A dog owner has issued a warning about the danger of rope toys after the death of her golden retriever.
US-based Indira Tuckler took to Facebook to share her warning with fellow dog owners in an effort to raise awareness and possibly save the lives of other dogs.
‘Dangerous rope toys! Beware!!’ wrote the worried dog owner.
‘Warning to all dog owners! I purchased several rope toy balls for my dogs at Home Goods. They looked extremely sturdy and impossible to destroy. However I found them in pieces the same day. I quickly threw them away hoping none of the dogs swallowed the pieces.
‘Unfortunately one of our dogs was not so lucky,’ she continued.
‘The ball unraveled and tore several holes in her intestines as she tried to pass it,’ explained Indira.
‘They removed 3 feet of rope that was entangled in her intestines. They also removed 14 inches of perforated intestines. The damage from the rope was so extensive that she passed away two days later.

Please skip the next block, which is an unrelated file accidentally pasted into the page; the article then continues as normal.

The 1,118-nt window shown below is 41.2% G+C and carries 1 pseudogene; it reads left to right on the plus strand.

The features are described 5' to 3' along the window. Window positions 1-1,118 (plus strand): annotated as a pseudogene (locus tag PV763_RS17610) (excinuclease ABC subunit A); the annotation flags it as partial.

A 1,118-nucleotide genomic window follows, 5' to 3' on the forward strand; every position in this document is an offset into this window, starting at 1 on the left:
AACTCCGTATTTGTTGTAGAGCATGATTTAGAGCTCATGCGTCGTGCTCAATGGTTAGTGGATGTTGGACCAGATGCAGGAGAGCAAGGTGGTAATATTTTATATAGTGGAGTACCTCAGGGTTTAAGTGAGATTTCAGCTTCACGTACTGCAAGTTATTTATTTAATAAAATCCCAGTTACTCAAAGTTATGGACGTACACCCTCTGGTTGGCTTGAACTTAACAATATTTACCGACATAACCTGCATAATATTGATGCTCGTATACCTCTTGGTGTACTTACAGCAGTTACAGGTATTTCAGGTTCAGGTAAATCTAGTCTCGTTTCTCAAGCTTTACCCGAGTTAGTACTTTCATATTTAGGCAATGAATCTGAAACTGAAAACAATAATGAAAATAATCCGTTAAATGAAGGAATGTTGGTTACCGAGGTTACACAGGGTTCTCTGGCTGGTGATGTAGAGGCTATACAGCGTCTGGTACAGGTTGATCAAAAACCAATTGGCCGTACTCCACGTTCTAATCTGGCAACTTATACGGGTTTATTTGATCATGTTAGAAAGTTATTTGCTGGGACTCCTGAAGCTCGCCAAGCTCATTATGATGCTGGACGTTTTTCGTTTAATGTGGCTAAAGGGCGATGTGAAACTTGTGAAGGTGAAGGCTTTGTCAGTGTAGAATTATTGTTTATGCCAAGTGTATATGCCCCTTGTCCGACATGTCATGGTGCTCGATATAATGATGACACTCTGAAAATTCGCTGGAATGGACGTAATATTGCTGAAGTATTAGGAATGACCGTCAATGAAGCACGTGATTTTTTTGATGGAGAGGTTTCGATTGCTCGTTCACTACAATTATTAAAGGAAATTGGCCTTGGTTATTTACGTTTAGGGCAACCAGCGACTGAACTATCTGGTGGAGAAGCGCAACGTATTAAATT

‘We did not even have the option of having another surgery. She quickly became septic and bled from her intestines into her stomach.’
Indira then went on to give further details about the experience saying that she wanted to warn other dog owners.
She explained that the toys are common in a range of home goods shops and that they managed to be torn apart in just one day.
‘The symptoms are vomiting , diarrhea, excessive water consumption and not eating,’ she continued, explaining that they can be mistaken for any usual upset stomach.
‘Every dog is at risk,’ warned the upset dog owner. ‘Our dog was only 1 year and two months old. She was a puppy!
‘The danger lies in the rope,’ she continued. ‘The ball unravels into several feet of rope that dogs can swallow.
‘Linear objects pose more danger because they travel along the intestines causing more damage as they clinch the intestines into a tight ball
‘This was a senseless and avoidable death,’ lamented Indira. ‘These items should not be sold for dogs.
‘I believe there is power in numbers and if we can share Sam’s story maybe we can save a dogs life.’